Big companies say they are leading the way to a cleaner future, but with only voluntary disclosures to keep them honest we just have to trust them

The Ivanpah Solar Power Facility in California’s Mojave desert is partly owned by Google (Photo: USFWS)

Private sector firms claim to be leading the fight against climate change, harvesting public approval and the moral high ground. But beyond self-reported, voluntary measures, experts say holding them to account is nearly impossible.

Climate change is now ingrained in corporate culture at many firms, a marked departure from the greenwashing of the 1990s and 2000s when companies appointed largely token sustainability chiefs. That’s important given the popular narrative that big businesses will play an outsized climate role after president Donald Trump said he would pull the US out of the Paris accord.

Companies like Apple, Google, IBM and Amazon all pushed Trump to remain in Paris and have since joined We Are Still In, a coalition of businesses, cities and states that will still adhere to the Paris targets, many having announced lofty emissions-curbing pledges, commitments to sustainable sourcing and promises to reduce water consumption.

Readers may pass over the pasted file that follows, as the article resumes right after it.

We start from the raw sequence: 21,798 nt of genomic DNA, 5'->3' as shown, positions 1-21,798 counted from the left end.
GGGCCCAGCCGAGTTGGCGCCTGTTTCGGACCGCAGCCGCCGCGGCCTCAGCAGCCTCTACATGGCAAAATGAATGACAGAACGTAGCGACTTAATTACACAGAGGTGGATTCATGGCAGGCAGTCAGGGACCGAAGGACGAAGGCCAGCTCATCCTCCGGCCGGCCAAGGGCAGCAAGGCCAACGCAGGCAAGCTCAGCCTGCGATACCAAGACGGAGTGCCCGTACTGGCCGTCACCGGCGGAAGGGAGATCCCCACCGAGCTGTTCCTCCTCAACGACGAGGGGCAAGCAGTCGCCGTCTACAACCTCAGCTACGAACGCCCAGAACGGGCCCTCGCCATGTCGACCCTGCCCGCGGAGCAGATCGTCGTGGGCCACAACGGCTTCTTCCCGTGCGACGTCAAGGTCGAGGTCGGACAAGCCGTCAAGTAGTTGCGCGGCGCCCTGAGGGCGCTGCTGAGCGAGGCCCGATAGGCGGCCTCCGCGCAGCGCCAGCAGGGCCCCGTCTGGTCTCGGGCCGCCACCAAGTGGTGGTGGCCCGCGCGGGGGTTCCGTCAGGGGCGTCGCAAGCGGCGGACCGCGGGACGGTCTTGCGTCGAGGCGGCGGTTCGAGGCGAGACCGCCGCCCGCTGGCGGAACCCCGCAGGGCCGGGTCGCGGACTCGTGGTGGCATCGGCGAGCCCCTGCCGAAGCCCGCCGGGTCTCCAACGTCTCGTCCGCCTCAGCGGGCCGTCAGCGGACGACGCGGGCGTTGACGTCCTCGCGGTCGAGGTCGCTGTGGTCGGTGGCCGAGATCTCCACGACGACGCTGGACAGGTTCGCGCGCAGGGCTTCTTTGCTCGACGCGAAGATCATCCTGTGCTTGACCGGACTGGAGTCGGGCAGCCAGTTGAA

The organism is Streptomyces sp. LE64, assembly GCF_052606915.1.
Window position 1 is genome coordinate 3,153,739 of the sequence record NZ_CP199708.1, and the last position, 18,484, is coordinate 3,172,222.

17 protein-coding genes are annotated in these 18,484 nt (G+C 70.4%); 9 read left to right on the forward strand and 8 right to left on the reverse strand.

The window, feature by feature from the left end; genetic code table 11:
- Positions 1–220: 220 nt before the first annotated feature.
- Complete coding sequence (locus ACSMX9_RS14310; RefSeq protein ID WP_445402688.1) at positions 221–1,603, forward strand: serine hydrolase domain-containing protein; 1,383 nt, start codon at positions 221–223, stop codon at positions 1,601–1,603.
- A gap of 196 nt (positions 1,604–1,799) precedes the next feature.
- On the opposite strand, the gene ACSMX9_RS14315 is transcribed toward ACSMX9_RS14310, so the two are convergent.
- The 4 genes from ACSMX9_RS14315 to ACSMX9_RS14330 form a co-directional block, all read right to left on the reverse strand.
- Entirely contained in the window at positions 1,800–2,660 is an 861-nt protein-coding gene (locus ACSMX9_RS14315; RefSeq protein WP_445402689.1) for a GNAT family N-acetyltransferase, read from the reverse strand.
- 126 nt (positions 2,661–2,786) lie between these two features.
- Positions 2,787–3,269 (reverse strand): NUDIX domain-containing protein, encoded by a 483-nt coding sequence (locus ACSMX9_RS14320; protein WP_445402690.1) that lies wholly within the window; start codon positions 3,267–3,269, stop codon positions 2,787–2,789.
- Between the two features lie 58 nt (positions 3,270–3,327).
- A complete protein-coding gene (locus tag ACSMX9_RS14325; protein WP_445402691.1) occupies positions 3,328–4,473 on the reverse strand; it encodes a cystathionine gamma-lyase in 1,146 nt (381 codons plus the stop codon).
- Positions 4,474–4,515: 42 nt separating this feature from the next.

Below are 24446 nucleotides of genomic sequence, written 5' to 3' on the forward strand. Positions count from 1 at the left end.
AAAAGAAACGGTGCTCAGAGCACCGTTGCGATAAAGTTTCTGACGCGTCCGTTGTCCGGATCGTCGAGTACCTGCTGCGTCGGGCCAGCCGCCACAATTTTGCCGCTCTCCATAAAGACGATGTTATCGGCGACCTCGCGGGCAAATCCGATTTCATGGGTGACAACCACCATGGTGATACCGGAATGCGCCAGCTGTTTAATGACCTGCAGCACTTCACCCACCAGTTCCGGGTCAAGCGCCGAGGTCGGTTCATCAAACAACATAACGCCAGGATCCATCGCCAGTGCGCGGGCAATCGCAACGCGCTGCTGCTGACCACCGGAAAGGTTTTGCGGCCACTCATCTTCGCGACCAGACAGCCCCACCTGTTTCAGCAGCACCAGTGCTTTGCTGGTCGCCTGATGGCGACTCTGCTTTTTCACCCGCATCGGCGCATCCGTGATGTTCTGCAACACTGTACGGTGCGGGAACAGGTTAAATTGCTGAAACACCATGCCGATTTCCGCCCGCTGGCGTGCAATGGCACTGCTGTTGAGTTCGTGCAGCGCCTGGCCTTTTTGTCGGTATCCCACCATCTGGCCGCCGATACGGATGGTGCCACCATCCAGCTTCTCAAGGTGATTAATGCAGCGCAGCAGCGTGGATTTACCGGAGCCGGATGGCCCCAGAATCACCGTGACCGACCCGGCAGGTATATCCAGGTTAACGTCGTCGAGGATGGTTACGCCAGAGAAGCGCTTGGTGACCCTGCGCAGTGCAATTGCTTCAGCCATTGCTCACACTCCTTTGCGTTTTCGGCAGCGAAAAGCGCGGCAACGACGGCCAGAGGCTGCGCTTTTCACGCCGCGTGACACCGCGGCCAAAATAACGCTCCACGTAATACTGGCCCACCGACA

Much of that may amount to good publicity for the largest multinational firms most affected by public opinion, but there’s scant few ways to hold the private sector accountable for information. And in the private sector writ large, there’s very little emphasis on sustainability, especially when it comes to energy-intensive industries, said Cynthia Cummis, director of private sector climate mitigation at the World Resources Institute.

“It’s still just the top couple hundred companies,” Cummis said. “It’s still not standard practice to take a leadership position on sustainability.”

Companies sometimes disingenuously report emissions reductions in corporate sustainability reports, said Gary Cook, a corporate campaigner for Greenpeace. He said Apple, for instance, is 100% renewable at facilities in the US and 23 other countries, but about four-fifths of its emissions come from its manufacturing supply chain.

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Amazon and Amazon Web Services document how much renewable power they add but refuse to share data on their net emissions – for a company that’s constantly growing, it’s unlikely the additional megawatts of renewable power match its increasing emissions despite Amazon Web Services’ goal of being 100% renewable. (Amazon did not return a request for comment.)

Of the myriad reporting standards and fora that exist – which businesses say can be confusing for them and the public – none offer…